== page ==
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Tobacco Industry Misleads Developing Countries Over Regulations

A cigarette vendor in Manila sells a pack of 20 sticks for less than a dollar. Credit: Kara Santos/IPS

UNITED NATIONS, Jan 13 2017 (IPS) - Low and middle-income countries have far fewer tobacco regulations than high-income countries and are paying the price – with bigger health and economic impacts.

Yet, according to new wide-ranging research published by the World Health Organization (WHO), tobacco companies are misleading governments, telling them that tobacco regulations will potentially harm their economies.

The research was compiled in a new monograph titled The Eonomics of Tobacco and Tobacco Control, published jointly by the WHO and the National Cancer Institute of the US-based National Institutes of Health.

Frank Chaloupka, who edited the monograph, told IPS that when low and middle income countries do implement regulations, there is usually a much bigger pay off.

“We present some new evidence in the monograph on tobacco advertising bans that shows they have a bigger effect in low- and middle-income countries than they do in high-income countries,” said Chaloupka who is also Distinguished Professor of Economics & Public Health at the University of Illinois.

"Tobacco advertising bans ... have a bigger effect in low- and middle-income countries than they do in high-income countries" -- Frank Chaloupka

“I think it’s partly because of the fact that in a lot of low- and middle-income countries they haven’t been exposed to the same information about the health consequences of tobacco use, people are more susceptible to the industry(’s positive) portrayals of tobacco,” noted Chaloupka.

For example, says Chaloupka, graphic warning labels have proven more effective in low- and middle-income countries.

“People can really see the damage caused by tobacco through the graphic warnings.” For those who have had less exposure to these warnings from other sources of information, the warnings have an even bigger impact.

Taxes on tobacco sales in low and middle countries also have a bigger impact than in high-income countries, Chaloupka added.

“Given people’s lower incomes, people are more responsive to changes in the price,” he said.

There are several reasons why low- and middle-income countries have less tobacco regulations than high-income countries, said Chaloupka, but one problematic cause is misleading arguments made by the industry:

“The industry’s arguments around things like illicit trade, impact on jobs and the broader economic impact, the impact on the poor, the impact on their tax revenues, really the economic arguments that the industry uses against tobacco control are really misleading, and for the most part, false.”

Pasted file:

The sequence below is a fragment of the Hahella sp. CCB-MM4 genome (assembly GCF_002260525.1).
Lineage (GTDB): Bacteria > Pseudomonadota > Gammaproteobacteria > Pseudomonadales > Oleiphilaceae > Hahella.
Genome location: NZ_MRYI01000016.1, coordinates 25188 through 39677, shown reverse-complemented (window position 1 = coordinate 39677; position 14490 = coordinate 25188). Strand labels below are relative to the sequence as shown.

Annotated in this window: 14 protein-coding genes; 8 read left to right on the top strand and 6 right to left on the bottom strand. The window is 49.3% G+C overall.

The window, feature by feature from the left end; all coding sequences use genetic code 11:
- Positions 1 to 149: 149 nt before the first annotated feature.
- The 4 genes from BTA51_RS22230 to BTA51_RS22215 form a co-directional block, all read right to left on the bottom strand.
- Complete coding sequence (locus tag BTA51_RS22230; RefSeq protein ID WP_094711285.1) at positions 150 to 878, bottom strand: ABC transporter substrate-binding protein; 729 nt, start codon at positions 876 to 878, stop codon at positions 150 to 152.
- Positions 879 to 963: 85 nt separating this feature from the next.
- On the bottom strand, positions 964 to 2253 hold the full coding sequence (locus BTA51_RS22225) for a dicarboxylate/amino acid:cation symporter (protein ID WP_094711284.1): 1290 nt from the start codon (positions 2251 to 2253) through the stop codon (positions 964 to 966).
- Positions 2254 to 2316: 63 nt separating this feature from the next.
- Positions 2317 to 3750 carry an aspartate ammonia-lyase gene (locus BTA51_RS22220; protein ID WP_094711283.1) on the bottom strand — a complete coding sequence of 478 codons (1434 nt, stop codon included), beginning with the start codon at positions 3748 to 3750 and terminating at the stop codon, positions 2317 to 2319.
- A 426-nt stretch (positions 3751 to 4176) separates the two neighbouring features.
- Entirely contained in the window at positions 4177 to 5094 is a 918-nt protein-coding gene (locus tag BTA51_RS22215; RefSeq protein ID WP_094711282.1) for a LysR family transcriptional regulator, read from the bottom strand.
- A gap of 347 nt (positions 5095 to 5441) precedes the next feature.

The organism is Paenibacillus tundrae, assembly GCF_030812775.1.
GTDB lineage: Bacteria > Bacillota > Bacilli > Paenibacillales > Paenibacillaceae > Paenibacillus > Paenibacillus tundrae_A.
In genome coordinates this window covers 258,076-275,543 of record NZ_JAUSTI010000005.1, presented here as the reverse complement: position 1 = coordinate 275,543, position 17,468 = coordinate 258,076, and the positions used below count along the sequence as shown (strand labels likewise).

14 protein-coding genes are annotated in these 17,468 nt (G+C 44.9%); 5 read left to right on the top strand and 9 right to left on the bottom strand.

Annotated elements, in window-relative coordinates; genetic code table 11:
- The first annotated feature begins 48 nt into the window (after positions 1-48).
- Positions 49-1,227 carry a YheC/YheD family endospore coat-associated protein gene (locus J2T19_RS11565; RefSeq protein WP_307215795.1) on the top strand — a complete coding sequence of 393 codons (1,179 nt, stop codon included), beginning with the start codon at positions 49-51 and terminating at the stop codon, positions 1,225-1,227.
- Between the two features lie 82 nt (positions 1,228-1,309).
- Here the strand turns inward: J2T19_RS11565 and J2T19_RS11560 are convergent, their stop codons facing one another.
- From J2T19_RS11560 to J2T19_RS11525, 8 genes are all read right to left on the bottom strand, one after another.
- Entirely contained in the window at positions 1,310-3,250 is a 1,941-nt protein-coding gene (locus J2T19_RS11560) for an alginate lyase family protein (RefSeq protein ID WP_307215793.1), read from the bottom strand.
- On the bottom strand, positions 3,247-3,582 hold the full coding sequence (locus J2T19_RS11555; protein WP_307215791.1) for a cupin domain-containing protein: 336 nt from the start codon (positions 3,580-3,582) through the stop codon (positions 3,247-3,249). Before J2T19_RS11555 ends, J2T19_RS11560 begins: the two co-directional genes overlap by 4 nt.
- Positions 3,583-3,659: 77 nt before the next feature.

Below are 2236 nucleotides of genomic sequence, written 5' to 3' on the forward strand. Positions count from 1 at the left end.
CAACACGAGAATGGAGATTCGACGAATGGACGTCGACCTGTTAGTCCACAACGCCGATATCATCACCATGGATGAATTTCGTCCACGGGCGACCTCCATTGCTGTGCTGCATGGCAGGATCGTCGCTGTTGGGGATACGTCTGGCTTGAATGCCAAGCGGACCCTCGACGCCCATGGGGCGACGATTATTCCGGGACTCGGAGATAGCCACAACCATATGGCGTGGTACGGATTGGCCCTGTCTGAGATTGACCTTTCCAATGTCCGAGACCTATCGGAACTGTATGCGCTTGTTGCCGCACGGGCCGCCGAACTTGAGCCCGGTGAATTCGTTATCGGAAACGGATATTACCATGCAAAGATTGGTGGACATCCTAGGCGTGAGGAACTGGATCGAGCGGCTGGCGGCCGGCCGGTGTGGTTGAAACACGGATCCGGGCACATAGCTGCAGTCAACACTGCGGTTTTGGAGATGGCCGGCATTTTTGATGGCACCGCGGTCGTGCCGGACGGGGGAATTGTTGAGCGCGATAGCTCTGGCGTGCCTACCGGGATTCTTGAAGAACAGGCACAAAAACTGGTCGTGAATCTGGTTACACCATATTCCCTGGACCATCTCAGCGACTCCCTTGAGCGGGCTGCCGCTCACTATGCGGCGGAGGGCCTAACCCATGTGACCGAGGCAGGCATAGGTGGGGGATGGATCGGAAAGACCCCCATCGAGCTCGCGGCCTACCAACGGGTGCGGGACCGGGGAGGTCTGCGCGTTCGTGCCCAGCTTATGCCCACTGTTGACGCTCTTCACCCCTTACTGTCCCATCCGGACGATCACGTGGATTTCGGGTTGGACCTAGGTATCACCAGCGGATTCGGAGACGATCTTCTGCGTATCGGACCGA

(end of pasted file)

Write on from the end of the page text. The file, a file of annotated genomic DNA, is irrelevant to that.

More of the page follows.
This has contributed to a widening gap between regulations in low and middle-income versus high-income countries. The gap has also widened because of how quickly high-income countries moved to implement control measures:

“We’ve seen governments get serious and really take action, and adopt strong tobacco control measures, push up taxes, ban smoking in public places, ban tobacco marketing as a result we’ve seen tobacco use falling for at least a few decades in most high-income countries.”

While some low and middle-income countries may lack the capacity to implement complex regulations, Chaloupka noted that often simpler policies can be more effective.

“The Philippines (had) a complicated tax system where we had different rates on different brands,” he said. “Over time they moved toward a significant reform in their system and they’re in the process of moving to a single uniform tax which is a lot easier to administer and much better at deterring tax avoidance and tax evasion.”

However although so-called excise taxes on tobacco products can act as a deterrent worldwide they are far from helping governments recoup the costs of tobacco use to economies and society.

“The estimate we have for the global cost is about $1.4 trillion, and less than $300 billion being generated in tax revenues,” said Chaloupka, adding that less than $1 billion of tobacco-related tax revenues is being used for tobacco control.

Chaloupka also pointed to Turkey as an example of a middle-income country that has successfully regulated tobacco use.

“If you go back a few decades the Turkish government used to be the tobacco industry in Turkey. They used to be one of the biggest growers of tobacco leaf in the world, and over time they’ve completely moved in the other direction.”

“They privatised their tobacco industry (and) they didn’t make any promises to the tobacco companies that moved into their markets, and really then did move forward with strong tobacco control policies.”

Correction: An earlier version of this article referred to “$300 million being generated in tax revenues” and “$1 million of tobacco-related tax revenues…” it should have read billion(s) not million(s).

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